How do U.S. consumers feel about self-driving cars?

New research shows that fewer Americans may actually be willing to trust or ride in fully autonomous vehicles.

As companies in both the automotive and technology sectors seem to race to develop autonomous vehicles, West Virginia residents like their counterparts around the nation are watching carefully. Some recent research in fact suggests that they are watching with some element of caution and even potential mistrust.

Consumers unsure about safety of fully autonomous vehicles

The Driver provided information from a Deloitte survey that took a look at consumers' feeling about autonomous vehicle in multiple countries. In all, more than 22,000 people were surveyed and nearly three quarters of those indicated that they did not feel that vehicles that are fully autonomous are actually safe. Many might find this interesting since it is improved safety that is one of the big drivers of the development of these vehicles.

While consumers worldwide may not currently trust the safety of self-driving cars, they are not completely closed-minded either. Sixty-eight percent of people polled said that they would reconsider their opinion if manufacturers could provide evidence of the vehicles' safety.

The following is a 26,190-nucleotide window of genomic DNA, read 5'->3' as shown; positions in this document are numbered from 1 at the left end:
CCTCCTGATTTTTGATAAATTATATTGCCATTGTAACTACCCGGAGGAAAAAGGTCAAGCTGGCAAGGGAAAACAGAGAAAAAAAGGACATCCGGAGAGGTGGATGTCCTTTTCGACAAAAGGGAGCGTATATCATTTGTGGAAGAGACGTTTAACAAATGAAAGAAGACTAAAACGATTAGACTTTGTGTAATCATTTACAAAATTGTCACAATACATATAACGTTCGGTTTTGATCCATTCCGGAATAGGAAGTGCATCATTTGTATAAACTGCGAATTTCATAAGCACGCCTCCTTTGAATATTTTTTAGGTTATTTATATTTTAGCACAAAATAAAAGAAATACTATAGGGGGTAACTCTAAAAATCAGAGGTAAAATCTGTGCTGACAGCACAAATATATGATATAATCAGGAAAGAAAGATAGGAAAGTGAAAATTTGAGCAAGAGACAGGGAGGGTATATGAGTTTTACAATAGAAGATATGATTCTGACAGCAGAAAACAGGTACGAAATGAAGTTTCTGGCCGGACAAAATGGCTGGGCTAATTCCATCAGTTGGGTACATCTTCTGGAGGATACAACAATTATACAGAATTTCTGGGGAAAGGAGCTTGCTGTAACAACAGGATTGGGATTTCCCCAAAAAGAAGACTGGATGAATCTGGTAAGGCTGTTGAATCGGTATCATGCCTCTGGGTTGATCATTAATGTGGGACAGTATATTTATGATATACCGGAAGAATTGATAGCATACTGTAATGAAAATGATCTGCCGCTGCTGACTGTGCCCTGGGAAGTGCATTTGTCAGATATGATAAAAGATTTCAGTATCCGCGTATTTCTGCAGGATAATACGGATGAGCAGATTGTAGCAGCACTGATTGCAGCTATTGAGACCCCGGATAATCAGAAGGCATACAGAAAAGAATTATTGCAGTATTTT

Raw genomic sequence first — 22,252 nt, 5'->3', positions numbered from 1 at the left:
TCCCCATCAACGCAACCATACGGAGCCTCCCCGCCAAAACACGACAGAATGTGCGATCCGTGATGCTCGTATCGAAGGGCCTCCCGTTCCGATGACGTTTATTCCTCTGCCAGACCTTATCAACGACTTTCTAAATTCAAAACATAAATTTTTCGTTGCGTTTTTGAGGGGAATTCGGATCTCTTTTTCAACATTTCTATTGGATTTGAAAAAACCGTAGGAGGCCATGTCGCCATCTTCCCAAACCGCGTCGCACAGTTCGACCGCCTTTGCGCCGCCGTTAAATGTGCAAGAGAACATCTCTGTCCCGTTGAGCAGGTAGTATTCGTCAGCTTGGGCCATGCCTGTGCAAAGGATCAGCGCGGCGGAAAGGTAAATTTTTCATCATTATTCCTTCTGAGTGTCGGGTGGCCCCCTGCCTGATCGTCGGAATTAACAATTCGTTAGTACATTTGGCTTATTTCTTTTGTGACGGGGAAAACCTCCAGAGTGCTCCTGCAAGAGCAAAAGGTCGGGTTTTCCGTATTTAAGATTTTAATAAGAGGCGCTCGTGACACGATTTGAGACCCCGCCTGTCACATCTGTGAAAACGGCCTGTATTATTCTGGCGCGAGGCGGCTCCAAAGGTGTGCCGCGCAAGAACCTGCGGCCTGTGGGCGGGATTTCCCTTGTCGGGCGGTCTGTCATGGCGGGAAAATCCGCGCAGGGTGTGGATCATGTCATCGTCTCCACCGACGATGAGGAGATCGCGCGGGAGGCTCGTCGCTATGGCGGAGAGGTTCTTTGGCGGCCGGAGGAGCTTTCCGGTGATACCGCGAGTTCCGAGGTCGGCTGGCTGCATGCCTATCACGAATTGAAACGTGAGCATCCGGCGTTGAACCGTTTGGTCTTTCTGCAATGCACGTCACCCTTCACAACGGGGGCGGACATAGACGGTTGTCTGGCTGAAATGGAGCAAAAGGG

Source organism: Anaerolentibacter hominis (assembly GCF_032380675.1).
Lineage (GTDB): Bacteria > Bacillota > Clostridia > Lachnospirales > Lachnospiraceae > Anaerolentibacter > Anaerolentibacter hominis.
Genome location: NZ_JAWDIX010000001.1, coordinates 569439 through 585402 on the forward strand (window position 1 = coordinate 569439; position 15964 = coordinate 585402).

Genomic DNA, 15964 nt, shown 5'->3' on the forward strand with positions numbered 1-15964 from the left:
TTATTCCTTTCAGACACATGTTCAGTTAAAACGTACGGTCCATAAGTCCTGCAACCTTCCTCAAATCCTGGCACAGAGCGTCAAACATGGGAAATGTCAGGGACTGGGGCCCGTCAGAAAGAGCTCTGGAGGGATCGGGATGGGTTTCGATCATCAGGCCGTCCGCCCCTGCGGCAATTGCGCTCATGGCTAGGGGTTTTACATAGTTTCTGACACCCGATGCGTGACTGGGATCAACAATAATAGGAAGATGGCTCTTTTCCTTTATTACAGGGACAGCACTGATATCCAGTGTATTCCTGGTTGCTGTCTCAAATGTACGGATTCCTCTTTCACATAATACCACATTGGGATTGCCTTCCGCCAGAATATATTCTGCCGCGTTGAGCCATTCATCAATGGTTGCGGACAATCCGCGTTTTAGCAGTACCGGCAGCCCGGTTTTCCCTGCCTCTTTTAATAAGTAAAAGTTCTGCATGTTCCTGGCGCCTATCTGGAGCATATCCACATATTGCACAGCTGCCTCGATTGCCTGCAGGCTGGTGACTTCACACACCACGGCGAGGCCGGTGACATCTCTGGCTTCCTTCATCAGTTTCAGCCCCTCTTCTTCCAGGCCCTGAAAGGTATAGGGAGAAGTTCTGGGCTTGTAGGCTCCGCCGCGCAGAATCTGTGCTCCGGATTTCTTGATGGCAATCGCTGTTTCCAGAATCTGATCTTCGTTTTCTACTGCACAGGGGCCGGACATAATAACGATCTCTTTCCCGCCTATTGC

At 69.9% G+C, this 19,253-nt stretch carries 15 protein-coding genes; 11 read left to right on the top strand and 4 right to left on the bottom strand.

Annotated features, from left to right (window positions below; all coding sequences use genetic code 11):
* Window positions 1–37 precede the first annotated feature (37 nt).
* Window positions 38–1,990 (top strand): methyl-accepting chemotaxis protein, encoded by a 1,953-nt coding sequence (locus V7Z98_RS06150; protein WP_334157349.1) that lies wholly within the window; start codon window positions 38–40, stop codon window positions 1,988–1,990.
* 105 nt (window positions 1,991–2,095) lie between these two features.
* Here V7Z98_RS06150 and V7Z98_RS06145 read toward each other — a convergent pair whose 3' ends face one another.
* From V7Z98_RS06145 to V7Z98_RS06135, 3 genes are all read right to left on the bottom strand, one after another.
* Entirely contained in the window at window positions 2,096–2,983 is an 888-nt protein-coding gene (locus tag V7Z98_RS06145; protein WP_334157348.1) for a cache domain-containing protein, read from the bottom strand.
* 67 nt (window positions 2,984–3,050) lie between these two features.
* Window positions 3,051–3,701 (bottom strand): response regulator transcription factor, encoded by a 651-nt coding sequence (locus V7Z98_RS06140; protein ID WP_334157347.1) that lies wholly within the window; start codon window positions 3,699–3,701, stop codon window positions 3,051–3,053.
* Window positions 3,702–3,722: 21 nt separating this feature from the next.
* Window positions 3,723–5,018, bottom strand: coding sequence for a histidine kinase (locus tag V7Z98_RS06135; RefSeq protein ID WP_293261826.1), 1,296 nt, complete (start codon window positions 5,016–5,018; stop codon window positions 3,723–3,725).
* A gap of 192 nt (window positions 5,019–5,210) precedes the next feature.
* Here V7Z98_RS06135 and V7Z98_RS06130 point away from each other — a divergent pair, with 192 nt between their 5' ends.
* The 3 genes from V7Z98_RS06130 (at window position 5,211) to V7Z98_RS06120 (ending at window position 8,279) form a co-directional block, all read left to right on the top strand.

One factor that may well help consumers to trust autonomous vehicle is brand recognition and identity. Over half of the survey respondents said that they are more likely to trust a self-driving car if it is made by a brand they know and trust.

Consumers clear about who they want to make self-driving cars

While self-driving vehicles inherently rely on very intricate technology, it is not the technology giants that consumers want in charge of creating these vehicles. Nearly half of those polled said they would prefer than self-driving cars be produced by automotive manufacturers rather than technology companies. This is compared to a mere 20 percent of respondents who said they would accept such vehicles if built by a technology company.

Features evaluated differently than entire vehicles

While the Deloitte survey highlighted many of consumers' fears or hesitations about self-driving cars, another study showed that drivers may be more willing to accept certain features that leverage this technology than the complete vehicles.

In the 2017 J.D. Power and Associated Tech Choice Study, drivers rated a high level of not only trust in but interest in some very specific features that are reliant on self-driving technology. The common thread in all of these features was safety.

People even said they would be willing to pay more for a vehicle if it had some of these features included in it. Examples include rear-view camera mirrors, automatically adjusting headlights and emergency steering and braking systems.

Compensation remains an issue after any accident

Whether or not an accident involves a self-driving car, a car with some self-driving technologies or an older vehicle with no such amenities, West Virginia residents deserve justice after a crash. Talking with an attorney in these circumstance is always recommended to help understand what level of compensation may be appropriate and how to seek it.